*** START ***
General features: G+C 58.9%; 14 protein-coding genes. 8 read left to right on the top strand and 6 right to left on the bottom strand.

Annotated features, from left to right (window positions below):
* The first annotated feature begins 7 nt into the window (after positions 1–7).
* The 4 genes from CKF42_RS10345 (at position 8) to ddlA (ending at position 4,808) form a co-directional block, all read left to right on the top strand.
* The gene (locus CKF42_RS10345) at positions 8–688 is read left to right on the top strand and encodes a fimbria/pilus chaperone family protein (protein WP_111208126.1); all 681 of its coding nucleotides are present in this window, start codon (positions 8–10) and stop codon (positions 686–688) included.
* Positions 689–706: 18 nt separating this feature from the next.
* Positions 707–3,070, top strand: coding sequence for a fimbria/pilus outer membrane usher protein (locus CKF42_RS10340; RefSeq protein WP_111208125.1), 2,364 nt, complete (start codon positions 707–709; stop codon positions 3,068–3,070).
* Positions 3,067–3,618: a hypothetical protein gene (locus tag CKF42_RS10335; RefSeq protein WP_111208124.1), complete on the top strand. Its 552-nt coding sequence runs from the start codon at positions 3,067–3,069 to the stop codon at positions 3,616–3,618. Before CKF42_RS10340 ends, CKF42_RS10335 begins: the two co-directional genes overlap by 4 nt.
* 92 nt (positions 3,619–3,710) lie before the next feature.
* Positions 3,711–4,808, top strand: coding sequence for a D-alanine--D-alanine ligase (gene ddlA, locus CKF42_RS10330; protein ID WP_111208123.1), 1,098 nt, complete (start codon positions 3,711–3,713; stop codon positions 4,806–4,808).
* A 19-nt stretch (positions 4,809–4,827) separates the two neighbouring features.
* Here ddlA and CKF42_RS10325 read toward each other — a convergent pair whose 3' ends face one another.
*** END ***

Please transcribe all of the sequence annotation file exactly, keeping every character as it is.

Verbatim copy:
General features: G+C 58.9%; 14 protein-coding genes. 8 read left to right on the top strand and 6 right to left on the bottom strand.

Annotated features, from left to right (window positions below):
* The first annotated feature begins 7 nt into the window (after positions 1–7).
* The 4 genes from CKF42_RS10345 (at position 8) to ddlA (ending at position 4,808) form a co-directional block, all read left to right on the top strand.
* The gene (locus CKF42_RS10345) at positions 8–688 is read left to right on the top strand and encodes a fimbria/pilus chaperone family protein (protein WP_111208126.1); all 681 of its coding nucleotides are present in this window, start codon (positions 8–10) and stop codon (positions 686–688) included.
* Positions 689–706: 18 nt separating this feature from the next.
* Positions 707–3,070, top strand: coding sequence for a fimbria/pilus outer membrane usher protein (locus CKF42_RS10340; RefSeq protein WP_111208125.1), 2,364 nt, complete (start codon positions 707–709; stop codon positions 3,068–3,070).
* Positions 3,067–3,618: a hypothetical protein gene (locus tag CKF42_RS10335; RefSeq protein WP_111208124.1), complete on the top strand. Its 552-nt coding sequence runs from the start codon at positions 3,067–3,069 to the stop codon at positions 3,616–3,618. Before CKF42_RS10340 ends, CKF42_RS10335 begins: the two co-directional genes overlap by 4 nt.
* 92 nt (positions 3,619–3,710) lie before the next feature.
* Positions 3,711–4,808, top strand: coding sequence for a D-alanine--D-alanine ligase (gene ddlA, locus CKF42_RS10330; protein ID WP_111208123.1), 1,098 nt, complete (start codon positions 3,711–3,713; stop codon positions 4,806–4,808).
* A 19-nt stretch (positions 4,809–4,827) separates the two neighbouring features.
* Here ddlA and CKF42_RS10325 read toward each other — a convergent pair whose 3' ends face one another.